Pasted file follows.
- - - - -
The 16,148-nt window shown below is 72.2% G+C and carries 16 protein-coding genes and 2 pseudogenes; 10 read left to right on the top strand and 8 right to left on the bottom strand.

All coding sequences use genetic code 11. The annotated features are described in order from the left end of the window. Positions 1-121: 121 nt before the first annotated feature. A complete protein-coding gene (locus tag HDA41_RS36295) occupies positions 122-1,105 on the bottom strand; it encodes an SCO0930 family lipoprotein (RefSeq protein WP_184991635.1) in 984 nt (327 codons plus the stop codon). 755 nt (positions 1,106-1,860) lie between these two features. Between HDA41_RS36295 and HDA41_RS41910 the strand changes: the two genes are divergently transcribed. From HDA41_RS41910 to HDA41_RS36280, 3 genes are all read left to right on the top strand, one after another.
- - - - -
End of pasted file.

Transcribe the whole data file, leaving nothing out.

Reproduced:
The 16,148-nt window shown below is 72.2% G+C and carries 16 protein-coding genes and 2 pseudogenes; 10 read left to right on the top strand and 8 right to left on the bottom strand.

All coding sequences use genetic code 11. The annotated features are described in order from the left end of the window. Positions 1-121: 121 nt before the first annotated feature. A complete protein-coding gene (locus tag HDA41_RS36295) occupies positions 122-1,105 on the bottom strand; it encodes an SCO0930 family lipoprotein (RefSeq protein WP_184991635.1) in 984 nt (327 codons plus the stop codon). 755 nt (positions 1,106-1,860) lie between these two features. Between HDA41_RS36295 and HDA41_RS41910 the strand changes: the two genes are divergently transcribed. From HDA41_RS41910 to HDA41_RS36280, 3 genes are all read left to right on the top strand, one after another.